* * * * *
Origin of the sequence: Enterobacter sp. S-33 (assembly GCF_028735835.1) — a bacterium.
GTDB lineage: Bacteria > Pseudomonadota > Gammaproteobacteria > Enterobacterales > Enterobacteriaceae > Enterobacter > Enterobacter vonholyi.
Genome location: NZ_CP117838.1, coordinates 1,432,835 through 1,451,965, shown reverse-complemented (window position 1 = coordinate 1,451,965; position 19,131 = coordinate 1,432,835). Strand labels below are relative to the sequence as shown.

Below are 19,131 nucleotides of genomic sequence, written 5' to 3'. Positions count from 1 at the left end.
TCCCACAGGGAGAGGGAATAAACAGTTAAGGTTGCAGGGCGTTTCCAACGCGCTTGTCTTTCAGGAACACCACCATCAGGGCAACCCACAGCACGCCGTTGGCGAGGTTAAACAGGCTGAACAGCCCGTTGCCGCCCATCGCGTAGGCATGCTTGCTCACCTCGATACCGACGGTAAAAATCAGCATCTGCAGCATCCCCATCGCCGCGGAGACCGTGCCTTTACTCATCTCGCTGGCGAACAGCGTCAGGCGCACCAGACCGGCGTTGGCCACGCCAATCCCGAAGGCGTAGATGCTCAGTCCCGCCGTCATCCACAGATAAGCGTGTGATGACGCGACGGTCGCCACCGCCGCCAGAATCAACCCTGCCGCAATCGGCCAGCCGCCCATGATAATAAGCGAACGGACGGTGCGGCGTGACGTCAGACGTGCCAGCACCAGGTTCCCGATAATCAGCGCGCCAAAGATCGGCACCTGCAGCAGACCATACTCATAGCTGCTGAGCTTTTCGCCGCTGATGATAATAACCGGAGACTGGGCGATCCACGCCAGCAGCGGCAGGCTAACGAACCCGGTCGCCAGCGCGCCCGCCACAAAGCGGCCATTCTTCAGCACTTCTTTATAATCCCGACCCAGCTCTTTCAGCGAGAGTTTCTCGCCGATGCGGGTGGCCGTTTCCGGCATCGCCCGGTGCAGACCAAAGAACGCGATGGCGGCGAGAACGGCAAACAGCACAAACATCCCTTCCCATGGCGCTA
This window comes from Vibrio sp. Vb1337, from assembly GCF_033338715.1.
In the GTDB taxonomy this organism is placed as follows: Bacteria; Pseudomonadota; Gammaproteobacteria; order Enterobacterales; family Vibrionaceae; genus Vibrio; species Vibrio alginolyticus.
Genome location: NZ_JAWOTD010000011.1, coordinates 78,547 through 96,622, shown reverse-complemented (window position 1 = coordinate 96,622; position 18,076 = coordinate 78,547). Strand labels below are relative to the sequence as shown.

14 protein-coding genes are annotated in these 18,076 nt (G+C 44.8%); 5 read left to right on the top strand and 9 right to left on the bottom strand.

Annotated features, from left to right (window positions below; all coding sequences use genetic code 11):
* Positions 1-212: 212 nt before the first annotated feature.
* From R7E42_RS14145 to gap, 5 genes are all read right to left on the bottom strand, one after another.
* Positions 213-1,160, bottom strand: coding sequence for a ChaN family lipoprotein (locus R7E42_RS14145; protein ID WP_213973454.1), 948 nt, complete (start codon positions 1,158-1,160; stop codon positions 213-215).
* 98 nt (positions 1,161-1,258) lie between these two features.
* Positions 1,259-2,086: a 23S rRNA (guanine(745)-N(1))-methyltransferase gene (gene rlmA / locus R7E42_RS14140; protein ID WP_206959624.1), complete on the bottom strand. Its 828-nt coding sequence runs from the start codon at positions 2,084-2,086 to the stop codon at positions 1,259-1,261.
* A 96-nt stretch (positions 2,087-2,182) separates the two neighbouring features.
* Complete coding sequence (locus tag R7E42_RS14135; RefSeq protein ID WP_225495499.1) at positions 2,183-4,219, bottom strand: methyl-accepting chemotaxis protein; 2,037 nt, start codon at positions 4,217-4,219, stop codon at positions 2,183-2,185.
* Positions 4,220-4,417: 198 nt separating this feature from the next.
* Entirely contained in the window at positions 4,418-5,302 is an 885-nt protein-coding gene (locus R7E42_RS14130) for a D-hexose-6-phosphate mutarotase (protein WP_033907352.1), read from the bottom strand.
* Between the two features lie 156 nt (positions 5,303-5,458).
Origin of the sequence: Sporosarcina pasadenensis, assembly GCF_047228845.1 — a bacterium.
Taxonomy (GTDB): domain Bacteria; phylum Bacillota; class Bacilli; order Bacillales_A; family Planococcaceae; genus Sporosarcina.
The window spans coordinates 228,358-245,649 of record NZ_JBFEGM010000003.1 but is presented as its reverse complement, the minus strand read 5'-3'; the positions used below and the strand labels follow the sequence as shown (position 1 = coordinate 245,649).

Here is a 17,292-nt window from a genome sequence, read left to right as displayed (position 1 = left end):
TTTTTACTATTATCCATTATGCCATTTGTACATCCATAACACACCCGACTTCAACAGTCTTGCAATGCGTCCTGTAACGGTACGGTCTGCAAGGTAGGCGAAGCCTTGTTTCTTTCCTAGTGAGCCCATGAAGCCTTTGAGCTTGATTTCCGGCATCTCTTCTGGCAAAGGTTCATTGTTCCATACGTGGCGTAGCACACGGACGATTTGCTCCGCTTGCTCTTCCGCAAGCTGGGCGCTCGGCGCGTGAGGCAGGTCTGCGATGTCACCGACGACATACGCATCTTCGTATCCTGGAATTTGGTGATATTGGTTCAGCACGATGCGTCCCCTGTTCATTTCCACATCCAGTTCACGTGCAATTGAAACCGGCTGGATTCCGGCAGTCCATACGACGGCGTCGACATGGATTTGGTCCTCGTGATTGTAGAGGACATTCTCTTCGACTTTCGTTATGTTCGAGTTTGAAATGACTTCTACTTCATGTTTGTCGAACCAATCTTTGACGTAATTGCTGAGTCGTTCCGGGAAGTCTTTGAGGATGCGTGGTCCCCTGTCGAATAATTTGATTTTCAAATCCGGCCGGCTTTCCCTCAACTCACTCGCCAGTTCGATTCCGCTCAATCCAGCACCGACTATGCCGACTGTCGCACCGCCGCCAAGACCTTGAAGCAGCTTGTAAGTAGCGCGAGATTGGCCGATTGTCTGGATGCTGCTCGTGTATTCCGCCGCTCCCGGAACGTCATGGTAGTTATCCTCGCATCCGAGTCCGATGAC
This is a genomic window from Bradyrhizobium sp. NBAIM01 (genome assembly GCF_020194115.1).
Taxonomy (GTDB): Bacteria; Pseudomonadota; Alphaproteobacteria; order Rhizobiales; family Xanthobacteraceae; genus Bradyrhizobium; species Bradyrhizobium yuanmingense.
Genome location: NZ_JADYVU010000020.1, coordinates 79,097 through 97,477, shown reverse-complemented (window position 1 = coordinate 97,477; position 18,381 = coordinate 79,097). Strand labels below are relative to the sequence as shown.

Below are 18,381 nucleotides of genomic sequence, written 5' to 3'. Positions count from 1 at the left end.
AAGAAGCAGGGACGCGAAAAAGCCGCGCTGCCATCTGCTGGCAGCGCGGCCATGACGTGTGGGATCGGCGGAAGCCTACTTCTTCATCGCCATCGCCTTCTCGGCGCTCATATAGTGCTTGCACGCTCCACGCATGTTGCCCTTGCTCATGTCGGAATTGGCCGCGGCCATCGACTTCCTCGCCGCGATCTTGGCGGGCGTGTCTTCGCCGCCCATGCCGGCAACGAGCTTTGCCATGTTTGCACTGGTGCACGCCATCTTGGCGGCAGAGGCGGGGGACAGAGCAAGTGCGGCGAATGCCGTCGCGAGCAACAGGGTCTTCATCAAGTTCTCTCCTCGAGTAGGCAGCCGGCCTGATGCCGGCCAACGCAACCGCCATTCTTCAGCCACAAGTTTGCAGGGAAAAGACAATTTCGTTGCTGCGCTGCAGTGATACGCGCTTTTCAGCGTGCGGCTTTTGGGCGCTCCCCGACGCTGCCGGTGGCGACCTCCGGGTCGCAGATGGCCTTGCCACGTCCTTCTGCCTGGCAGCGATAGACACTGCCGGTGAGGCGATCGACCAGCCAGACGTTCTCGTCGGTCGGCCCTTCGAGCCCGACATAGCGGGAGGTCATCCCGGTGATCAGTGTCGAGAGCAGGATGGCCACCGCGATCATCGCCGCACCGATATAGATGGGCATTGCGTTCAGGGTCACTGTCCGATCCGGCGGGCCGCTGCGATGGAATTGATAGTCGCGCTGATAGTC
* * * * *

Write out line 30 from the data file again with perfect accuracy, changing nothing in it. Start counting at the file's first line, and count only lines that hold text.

AAGAAGCAGGGACGCGAAAAAGCCGCGCTGCCATCTGCTGGCAGCGCGGCCATGACGTGTGGGATCGGCGGAAGCCTACTTCTTCATCGCCATCGCCTTCTCGGCGCTCATATAGTGCTTGCACGCTCCACGCATGTTGCCCTTGCTCATGTCGGAATTGGCCGCGGCCATCGACTTCCTCGCCGCGATCTTGGCGGGCGTGTCTTCGCCGCCCATGCCGGCAACGAGCTTTGCCATGTTTGCACTGGTGCACGCCATCTTGGCGGCAGAGGCGGGGGACAGAGCAAGTGCGGCGAATGCCGTCGCGAGCAACAGGGTCTTCATCAAGTTCTCTCCTCGAGTAGGCAGCCGGCCTGATGCCGGCCAACGCAACCGCCATTCTTCAGCCACAAGTTTGCAGGGAAAAGACAATTTCGTTGCTGCGCTGCAGTGATACGCGCTTTTCAGCGTGCGGCTTTTGGGCGCTCCCCGACGCTGCCGGTGGCGACCTCCGGGTCGCAGATGGCCTTGCCACGTCCTTCTGCCTGGCAGCGATAGACACTGCCGGTGAGGCGATCGACCAGCCAGACGTTCTCGTCGGTCGGCCCTTCGAGCCCGACATAGCGGGAGGTCATCCCGGTGATCAGTGTCGAGAGCAGGATGGCCACCGCGATCATCGCCGCACCGATATAGATGGGCATTGCGTTCAGGGTCACTGTCCGATCCGGCGGGCCGCTGCGATGGAATTGATAGTCGCGCTGATAGTC